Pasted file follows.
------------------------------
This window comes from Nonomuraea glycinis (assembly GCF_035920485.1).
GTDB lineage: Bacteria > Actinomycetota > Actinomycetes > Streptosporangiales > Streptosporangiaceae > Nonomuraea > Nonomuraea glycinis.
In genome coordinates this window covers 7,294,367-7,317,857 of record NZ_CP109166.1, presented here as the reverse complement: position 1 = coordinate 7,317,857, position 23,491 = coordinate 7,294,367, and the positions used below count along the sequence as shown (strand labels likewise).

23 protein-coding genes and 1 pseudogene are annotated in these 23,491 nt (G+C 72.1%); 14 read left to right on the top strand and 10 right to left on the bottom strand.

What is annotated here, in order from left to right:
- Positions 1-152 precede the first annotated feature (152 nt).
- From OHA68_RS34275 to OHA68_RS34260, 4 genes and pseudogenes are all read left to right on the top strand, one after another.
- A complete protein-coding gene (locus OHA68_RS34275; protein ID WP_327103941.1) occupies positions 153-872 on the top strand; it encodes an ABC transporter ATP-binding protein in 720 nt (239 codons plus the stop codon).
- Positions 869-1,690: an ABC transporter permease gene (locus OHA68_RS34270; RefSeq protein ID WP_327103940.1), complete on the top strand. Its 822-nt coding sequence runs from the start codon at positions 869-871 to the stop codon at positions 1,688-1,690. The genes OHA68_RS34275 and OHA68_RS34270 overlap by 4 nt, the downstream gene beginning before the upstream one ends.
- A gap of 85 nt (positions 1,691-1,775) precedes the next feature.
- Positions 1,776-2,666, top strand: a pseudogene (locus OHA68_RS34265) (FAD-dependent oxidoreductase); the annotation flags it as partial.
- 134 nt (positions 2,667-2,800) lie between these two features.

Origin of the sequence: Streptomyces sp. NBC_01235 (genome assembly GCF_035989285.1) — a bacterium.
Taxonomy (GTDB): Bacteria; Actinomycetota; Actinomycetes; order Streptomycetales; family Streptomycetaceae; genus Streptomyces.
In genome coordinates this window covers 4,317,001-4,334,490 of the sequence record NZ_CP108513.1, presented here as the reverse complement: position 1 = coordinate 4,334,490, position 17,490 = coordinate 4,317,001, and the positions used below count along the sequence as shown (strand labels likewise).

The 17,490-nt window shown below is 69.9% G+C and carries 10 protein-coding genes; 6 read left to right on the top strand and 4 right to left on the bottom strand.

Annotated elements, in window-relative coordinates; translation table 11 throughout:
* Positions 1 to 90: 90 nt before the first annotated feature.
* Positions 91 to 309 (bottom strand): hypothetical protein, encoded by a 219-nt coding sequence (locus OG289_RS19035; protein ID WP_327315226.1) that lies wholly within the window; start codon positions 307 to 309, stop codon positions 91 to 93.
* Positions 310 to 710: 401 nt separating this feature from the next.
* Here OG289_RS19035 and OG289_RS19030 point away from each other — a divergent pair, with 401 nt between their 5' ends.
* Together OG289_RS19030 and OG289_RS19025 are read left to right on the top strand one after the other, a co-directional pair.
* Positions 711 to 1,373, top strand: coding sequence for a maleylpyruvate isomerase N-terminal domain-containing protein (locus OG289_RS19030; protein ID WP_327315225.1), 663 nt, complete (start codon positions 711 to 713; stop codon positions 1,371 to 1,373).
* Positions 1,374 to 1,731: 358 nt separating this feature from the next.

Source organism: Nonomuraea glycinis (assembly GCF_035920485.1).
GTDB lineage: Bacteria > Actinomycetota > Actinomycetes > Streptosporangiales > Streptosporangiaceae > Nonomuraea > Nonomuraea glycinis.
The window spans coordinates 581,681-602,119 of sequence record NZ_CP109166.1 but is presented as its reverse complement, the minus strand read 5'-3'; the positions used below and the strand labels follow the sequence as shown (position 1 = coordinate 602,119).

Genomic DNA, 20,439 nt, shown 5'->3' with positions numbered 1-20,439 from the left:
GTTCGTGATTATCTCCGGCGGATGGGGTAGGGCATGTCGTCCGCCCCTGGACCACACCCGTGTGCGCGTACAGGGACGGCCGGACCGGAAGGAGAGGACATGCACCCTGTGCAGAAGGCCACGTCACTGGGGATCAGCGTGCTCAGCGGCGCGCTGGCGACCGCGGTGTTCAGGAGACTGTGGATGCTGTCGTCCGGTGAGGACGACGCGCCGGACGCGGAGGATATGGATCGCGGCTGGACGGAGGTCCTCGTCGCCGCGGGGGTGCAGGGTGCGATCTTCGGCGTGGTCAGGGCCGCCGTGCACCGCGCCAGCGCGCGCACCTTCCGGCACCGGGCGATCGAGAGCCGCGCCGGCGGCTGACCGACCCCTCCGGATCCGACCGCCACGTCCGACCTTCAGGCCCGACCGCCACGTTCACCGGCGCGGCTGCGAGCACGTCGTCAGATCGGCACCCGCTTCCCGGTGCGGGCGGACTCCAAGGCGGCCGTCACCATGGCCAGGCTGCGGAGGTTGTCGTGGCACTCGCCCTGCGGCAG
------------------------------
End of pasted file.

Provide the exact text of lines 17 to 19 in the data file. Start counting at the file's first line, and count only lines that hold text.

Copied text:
Annotated elements, in window-relative coordinates; translation table 11 throughout:
* Positions 1 to 90: 90 nt before the first annotated feature.
* Positions 91 to 309 (bottom strand): hypothetical protein, encoded by a 219-nt coding sequence (locus OG289_RS19035; protein ID WP_327315226.1) that lies wholly within the window; start codon positions 307 to 309, stop codon positions 91 to 93.